As Promise Neighborhoods grantees implement comprehensive transformation plans in their communities, we expect them to build out the full continuum of cradle through college to career solutions. We emphasize the importance of robust strategies for the college and career portion of the Promise Neighborhoods pipeline and for this reason, we include a fourth competitive preference priority for applicants that choose to prioritize postsecondary or technical education and career development. In proposing strategies, we encourage applicants to be mindful of the importance of ensuring that all students and their families have an opportunity to benefit from the services and supports provided.
Priorities: This competition includes three absolute priorities and four competitive preference priorities. Absolute Priority 1, Absolute Priority 2, Absolute Priority 3, and Competitive Preference Priority 2 are from the Promise Neighborhoods notice of final priorities, requirements, definitions, and selection criteria published in the Federal Register on July 6, 2011 (76 FR 39590) (2011 Promise Neighborhoods NFP). Competitive Preference Priority 1 and Competitive Preference Priority 4 are from the notice of final supplemental priorities and definitions for discretionary grant programs, published in the Federal Register on December 10, 2014 (79 FR 73425) (Supplemental Priorities). Competitive Preference Priority 3 is from the Promise Zones notice of final priority published in the Federal Register on March 27, 2014 (79 FR 17035) (2014 Promise Zones NFP) (Promise Zones NFP).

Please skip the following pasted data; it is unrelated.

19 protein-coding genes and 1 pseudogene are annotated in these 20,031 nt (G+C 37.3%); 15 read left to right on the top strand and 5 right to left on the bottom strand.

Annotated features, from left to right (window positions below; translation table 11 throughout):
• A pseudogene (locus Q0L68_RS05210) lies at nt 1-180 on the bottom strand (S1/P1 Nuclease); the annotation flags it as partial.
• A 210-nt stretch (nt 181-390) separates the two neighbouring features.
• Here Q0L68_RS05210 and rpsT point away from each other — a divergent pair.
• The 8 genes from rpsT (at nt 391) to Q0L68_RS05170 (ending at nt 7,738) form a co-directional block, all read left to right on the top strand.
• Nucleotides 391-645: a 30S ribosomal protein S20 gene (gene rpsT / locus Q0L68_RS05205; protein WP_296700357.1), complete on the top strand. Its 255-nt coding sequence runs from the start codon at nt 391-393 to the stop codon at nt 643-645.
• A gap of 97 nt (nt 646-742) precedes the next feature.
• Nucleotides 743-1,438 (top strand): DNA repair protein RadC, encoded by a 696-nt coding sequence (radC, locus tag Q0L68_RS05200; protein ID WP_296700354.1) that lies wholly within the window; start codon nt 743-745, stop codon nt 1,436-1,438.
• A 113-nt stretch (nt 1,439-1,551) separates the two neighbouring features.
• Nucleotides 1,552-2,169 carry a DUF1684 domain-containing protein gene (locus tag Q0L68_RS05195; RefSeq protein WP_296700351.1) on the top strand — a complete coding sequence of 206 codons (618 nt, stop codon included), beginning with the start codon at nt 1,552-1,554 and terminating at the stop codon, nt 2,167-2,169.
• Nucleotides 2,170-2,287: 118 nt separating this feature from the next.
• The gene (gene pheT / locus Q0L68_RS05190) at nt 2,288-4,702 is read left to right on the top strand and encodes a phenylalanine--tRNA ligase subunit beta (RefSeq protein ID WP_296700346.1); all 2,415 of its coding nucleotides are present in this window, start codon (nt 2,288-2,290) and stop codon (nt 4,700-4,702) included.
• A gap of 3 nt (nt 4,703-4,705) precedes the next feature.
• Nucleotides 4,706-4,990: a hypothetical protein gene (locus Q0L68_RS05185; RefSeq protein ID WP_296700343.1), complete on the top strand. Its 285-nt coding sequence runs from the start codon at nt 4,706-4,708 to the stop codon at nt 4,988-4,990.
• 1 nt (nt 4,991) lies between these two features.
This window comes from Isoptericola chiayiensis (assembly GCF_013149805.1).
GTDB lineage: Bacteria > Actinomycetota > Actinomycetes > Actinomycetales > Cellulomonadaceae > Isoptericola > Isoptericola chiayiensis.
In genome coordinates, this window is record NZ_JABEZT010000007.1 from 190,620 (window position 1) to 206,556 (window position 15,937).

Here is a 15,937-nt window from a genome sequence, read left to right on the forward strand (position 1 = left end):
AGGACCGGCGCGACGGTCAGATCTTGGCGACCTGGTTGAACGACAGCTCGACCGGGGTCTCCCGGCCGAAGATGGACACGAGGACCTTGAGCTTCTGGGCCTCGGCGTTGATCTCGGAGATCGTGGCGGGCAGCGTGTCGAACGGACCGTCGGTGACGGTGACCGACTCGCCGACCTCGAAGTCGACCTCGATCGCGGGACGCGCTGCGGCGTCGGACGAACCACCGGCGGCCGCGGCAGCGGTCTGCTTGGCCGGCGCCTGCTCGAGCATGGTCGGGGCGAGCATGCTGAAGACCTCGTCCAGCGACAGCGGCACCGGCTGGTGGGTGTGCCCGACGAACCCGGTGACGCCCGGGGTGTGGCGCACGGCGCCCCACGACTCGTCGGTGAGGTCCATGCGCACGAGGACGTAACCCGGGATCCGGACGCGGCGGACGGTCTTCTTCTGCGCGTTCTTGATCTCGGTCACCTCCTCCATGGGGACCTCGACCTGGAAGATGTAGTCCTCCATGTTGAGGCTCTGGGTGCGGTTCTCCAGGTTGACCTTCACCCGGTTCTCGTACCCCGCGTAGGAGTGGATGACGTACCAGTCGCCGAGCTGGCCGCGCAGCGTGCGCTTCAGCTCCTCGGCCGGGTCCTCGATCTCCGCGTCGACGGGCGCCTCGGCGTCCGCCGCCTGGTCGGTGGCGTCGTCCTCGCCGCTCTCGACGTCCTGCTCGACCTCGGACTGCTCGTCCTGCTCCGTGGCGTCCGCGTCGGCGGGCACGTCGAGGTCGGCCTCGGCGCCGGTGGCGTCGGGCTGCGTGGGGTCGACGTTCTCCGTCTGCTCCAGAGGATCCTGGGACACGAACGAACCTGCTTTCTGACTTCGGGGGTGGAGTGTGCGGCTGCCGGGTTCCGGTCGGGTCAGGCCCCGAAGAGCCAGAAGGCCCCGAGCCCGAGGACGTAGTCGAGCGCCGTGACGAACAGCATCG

Absolute Priorities: For FY 2016 and any subsequent year in which we make awards from the list of unfunded applications from this competition, these priorities are absolute priorities.
Note: Applicants must indicate in their application whether they are applying under Absolute Priority 1 Absolute Priority 2, or Absolute Priority 3. If an applicant applies under Absolute Priority 2 or Absolute Priority 3 and is deemed ineligible, it still may be considered for funding under Absolute Priority 1. For applications addressing Absolute Priority 1, Absolute Priority 2, and Absolute Priority 3, the Secretary prepares a rank order of applications for each absolute priority based solely on the evaluation of their quality according to the selection criteria.
Each of the three absolute priorities constitutes its own funding category. Assuming that applications in each funding category are of sufficient quality, the Secretary intends to award grants under each absolute priority. These priorities are:
Absolute Priority 1—Submission of Promise Neighborhood Plan.
To meet this priority, an applicant must submit a plan to create a Promise Neighborhood. The plan must describe the need in the neighborhood, a strategy to build a continuum of solutions, and the applicant's capacity to achieve results. Specifically, an applicant must—